• SuperArray Bioscience Corp., of Frederick, Md., made available its new GEArray Expression Analysis Suite application software, a web-based application designed to help researchers analyze raw microarray images and report gene-expression results.

The U.S. Department of Energy's Joint Genome Institute Production Genomics Facility in Walnut Creek, Calif., along with collaborators at Genome Canada and the Ume Plant Science Centre in Sweden, released the first complete DNA sequence of a tree, Populus trichocarpa. It also is called the black cottonwood or poplar. With a genome consisting of more than 480 million letters of genetic code, Populus trichocarpa was sequenced eight times over.

• VaxGen Inc., of Brisbane, Calif., exchanged the warrants issued through its Series A 6 percent cumulative convertible preferred stock financing in May 2001 for two new series of warrants. The company exchanged all 655,078 Series A warrants for 12-month warrants to purchase about 1.1 million shares of VaxGen's common stock at 1 cent per share, and three-year warrants to purchase 655,078 shares of VaxGen's common stock at $16 per share. The agreements governing the prior warrants were terminated and as a result, VaxGen will no longer be subject to monthly cash penalty payments related to the Series A warrants, and the warrant holders will no longer have the right to redeem the warrants for cash at a premium to the market price.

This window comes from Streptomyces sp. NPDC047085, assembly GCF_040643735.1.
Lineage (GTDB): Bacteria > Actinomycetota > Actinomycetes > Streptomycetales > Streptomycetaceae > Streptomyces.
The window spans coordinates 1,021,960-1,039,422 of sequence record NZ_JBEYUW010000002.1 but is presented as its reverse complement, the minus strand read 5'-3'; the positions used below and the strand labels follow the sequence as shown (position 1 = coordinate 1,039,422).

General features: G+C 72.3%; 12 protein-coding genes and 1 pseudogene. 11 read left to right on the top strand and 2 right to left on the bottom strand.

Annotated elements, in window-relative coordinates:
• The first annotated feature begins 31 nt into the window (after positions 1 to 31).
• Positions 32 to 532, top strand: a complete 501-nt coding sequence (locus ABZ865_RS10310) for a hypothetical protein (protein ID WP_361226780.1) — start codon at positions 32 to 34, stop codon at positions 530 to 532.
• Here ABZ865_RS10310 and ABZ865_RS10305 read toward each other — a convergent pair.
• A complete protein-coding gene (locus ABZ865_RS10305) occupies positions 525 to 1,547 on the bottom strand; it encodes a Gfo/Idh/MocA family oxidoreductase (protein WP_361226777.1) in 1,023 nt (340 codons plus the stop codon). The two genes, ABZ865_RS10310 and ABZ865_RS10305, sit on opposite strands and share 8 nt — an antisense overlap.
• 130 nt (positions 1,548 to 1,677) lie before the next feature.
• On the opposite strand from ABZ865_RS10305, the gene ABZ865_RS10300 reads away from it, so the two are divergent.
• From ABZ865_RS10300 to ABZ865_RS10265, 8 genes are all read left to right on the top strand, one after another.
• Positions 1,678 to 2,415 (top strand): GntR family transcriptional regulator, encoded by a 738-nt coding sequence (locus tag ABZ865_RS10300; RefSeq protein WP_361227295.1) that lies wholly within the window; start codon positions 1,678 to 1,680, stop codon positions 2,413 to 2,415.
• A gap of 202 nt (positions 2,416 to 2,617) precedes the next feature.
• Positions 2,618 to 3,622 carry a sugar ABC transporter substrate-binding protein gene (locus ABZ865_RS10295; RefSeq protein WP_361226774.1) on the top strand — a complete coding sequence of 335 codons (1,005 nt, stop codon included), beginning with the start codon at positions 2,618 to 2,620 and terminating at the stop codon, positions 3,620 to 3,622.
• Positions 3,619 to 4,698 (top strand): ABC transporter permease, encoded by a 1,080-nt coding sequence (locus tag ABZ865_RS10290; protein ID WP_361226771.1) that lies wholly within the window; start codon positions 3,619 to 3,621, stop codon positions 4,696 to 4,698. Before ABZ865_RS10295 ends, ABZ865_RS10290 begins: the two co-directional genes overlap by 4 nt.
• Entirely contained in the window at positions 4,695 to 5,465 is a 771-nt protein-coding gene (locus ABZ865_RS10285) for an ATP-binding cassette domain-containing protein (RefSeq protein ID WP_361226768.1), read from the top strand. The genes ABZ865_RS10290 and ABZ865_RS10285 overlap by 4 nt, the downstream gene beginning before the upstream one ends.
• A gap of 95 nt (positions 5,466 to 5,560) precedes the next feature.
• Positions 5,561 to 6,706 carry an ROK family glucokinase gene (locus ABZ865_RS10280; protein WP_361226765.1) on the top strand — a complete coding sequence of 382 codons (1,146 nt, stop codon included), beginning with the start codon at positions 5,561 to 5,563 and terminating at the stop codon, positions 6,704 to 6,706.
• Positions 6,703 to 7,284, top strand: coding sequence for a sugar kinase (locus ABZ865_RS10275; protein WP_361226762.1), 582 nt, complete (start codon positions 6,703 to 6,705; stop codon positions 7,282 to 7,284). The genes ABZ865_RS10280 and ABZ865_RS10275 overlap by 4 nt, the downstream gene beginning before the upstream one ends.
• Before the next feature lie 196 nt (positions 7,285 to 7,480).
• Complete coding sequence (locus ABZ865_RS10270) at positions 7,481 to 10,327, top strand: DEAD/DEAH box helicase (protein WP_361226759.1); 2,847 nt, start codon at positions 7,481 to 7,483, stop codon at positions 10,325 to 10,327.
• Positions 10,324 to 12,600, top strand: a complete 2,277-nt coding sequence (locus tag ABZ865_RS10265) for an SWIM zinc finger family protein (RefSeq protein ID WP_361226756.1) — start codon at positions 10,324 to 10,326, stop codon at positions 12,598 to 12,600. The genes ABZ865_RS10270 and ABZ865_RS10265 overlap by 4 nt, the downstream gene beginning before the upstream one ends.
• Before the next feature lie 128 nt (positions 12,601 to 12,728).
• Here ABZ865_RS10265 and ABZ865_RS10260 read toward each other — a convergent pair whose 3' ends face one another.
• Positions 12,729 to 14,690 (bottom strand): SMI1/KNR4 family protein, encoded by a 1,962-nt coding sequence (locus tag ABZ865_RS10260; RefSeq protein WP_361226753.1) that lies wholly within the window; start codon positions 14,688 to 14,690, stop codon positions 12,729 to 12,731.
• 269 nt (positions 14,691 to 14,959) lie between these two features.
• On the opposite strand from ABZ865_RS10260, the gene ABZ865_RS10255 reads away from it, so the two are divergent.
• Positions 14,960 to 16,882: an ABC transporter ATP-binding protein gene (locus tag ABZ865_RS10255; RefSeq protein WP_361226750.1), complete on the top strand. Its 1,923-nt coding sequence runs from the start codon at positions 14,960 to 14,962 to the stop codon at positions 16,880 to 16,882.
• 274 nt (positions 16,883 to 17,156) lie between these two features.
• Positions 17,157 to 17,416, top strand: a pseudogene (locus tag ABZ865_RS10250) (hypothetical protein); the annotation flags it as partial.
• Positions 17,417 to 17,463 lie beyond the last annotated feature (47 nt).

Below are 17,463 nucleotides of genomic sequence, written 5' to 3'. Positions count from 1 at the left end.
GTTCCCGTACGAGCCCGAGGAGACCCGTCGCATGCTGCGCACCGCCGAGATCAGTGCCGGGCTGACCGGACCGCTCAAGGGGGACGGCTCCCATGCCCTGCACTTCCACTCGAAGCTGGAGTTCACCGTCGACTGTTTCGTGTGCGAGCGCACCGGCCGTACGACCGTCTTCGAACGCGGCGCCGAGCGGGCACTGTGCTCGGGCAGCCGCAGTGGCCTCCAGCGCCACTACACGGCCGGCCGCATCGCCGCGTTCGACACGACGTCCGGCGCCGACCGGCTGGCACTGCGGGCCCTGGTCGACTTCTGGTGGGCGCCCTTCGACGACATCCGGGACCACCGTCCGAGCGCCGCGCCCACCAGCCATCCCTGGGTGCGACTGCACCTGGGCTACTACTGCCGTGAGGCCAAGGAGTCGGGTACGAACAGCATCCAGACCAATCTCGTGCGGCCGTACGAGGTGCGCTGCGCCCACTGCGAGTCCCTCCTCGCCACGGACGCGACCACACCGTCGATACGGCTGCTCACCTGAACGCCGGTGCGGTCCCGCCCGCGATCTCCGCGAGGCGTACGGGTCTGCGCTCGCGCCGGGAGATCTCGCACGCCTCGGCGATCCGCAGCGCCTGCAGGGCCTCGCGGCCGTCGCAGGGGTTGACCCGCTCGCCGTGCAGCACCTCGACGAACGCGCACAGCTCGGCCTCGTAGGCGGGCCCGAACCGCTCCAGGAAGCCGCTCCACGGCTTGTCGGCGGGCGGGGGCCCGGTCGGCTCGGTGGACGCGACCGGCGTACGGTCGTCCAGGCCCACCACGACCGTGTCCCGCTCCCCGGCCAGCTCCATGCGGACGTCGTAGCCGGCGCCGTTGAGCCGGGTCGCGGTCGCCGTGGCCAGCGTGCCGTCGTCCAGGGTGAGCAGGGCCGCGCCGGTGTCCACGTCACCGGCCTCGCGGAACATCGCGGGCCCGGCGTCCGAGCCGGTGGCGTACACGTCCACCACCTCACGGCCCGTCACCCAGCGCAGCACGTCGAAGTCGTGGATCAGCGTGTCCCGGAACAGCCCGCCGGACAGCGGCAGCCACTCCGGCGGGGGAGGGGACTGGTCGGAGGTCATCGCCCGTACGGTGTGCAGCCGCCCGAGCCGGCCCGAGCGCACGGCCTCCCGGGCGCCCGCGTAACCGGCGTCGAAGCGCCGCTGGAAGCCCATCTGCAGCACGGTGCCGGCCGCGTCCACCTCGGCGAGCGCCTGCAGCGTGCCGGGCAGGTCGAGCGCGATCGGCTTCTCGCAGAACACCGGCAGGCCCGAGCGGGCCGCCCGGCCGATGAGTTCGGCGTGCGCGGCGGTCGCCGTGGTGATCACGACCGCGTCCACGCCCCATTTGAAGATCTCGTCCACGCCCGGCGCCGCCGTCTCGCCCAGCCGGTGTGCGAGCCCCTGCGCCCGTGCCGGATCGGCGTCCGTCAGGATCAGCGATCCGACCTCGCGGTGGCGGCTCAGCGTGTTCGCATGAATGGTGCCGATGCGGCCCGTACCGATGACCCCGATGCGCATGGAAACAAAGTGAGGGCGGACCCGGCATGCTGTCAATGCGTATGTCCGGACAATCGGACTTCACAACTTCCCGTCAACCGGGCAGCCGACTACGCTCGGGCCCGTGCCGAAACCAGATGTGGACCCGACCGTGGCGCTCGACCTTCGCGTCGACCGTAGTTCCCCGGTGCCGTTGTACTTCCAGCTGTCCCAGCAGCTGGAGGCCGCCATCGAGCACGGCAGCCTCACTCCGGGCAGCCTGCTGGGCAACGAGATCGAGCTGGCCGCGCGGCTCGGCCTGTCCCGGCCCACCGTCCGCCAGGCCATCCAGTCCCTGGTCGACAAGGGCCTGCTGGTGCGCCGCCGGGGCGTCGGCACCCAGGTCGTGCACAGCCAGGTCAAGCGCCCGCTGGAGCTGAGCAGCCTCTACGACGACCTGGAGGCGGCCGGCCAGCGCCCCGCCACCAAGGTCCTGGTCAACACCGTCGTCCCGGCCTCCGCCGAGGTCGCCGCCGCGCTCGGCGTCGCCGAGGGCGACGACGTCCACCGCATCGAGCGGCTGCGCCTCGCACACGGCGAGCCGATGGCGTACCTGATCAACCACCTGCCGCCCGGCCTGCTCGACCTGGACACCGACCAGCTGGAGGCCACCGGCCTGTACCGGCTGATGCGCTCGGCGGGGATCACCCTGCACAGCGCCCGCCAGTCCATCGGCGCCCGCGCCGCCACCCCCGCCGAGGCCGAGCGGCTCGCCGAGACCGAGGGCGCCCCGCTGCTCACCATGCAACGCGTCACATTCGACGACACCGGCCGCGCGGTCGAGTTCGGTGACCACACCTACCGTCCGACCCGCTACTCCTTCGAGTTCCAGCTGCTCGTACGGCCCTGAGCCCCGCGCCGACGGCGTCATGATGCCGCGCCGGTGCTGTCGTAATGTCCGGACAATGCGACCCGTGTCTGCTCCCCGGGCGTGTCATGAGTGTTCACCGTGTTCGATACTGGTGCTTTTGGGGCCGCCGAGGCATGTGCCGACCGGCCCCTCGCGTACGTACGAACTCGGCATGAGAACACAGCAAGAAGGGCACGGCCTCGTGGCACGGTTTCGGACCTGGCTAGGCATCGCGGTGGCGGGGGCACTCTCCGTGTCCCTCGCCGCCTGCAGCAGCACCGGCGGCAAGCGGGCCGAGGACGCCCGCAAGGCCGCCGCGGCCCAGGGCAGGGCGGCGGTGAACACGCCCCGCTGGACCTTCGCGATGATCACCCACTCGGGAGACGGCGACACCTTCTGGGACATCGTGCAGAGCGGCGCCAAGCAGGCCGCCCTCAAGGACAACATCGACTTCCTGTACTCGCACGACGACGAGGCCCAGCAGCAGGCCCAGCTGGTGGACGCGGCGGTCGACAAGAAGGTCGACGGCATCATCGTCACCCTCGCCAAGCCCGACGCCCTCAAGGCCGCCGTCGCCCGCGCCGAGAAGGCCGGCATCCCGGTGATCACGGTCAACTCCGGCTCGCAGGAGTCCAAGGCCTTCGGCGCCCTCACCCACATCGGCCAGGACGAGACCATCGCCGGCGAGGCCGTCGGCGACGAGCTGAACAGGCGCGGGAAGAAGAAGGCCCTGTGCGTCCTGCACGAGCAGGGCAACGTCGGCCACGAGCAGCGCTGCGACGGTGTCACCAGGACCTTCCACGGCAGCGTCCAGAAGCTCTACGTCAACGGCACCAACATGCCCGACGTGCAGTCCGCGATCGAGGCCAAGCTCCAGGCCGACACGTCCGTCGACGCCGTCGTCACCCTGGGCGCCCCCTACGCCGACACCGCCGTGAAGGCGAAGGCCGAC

• ViRexx Medical Corp., of Edmonton, Alberta, received Canadian regulatory authorization to begin a Phase I study of its lead product candidate, Occlusin injection, in liver cancer patients. About 12 patients will be enrolled in the trial, which is designed to examine the product's safety when used as an embolizing agent as part of transcatheter arterial chemoembolization procedures in treating cancer of the liver. It is expected to enroll its first patient within the next several weeks, with results expected in the third quarter of next year.

• Znomics Inc., of Portland, Ore., was awarded a two-year $1.5 million Phase II Small Business Innovation Research grant from the National Institutes of Health in Bethesda, Md. The funding is designed to fund the completion of the ZeneMark Library, a tool for drug and drug target discovery. The research funded by the grant should result in the creation of a library of mutations in all of the genes in the zebrafish.